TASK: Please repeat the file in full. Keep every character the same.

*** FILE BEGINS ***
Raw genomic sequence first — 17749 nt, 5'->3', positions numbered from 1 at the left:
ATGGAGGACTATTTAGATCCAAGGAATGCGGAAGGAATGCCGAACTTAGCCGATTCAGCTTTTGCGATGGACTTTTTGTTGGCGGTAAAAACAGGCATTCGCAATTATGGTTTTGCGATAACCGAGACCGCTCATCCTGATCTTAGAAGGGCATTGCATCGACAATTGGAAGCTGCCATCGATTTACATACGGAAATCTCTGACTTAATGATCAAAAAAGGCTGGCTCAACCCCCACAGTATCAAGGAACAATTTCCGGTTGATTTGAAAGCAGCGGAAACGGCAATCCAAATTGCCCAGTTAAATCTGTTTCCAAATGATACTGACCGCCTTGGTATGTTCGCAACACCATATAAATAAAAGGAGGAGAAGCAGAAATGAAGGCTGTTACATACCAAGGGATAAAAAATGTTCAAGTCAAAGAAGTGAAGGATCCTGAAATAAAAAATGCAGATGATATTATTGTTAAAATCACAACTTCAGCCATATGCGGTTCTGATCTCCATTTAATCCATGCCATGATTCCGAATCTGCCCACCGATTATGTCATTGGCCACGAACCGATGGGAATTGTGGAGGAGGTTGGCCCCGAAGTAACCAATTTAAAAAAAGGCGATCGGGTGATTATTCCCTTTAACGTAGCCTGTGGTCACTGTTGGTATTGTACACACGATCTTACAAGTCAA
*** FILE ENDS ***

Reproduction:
Raw genomic sequence first — 17749 nt, 5'->3', positions numbered from 1 at the left:
ATGGAGGACTATTTAGATCCAAGGAATGCGGAAGGAATGCCGAACTTAGCCGATTCAGCTTTTGCGATGGACTTTTTGTTGGCGGTAAAAACAGGCATTCGCAATTATGGTTTTGCGATAACCGAGACCGCTCATCCTGATCTTAGAAGGGCATTGCATCGACAATTGGAAGCTGCCATCGATTTACATACGGAAATCTCTGACTTAATGATCAAAAAAGGCTGGCTCAACCCCCACAGTATCAAGGAACAATTTCCGGTTGATTTGAAAGCAGCGGAAACGGCAATCCAAATTGCCCAGTTAAATCTGTTTCCAAATGATACTGACCGCCTTGGTATGTTCGCAACACCATATAAATAAAAGGAGGAGAAGCAGAAATGAAGGCTGTTACATACCAAGGGATAAAAAATGTTCAAGTCAAAGAAGTGAAGGATCCTGAAATAAAAAATGCAGATGATATTATTGTTAAAATCACAACTTCAGCCATATGCGGTTCTGATCTCCATTTAATCCATGCCATGATTCCGAATCTGCCCACCGATTATGTCATTGGCCACGAACCGATGGGAATTGTGGAGGAGGTTGGCCCCGAAGTAACCAATTTAAAAAAAGGCGATCGGGTGATTATTCCCTTTAACGTAGCCTGTGGTCACTGTTGGTATTGTACACACGATCTTACAAGTCAA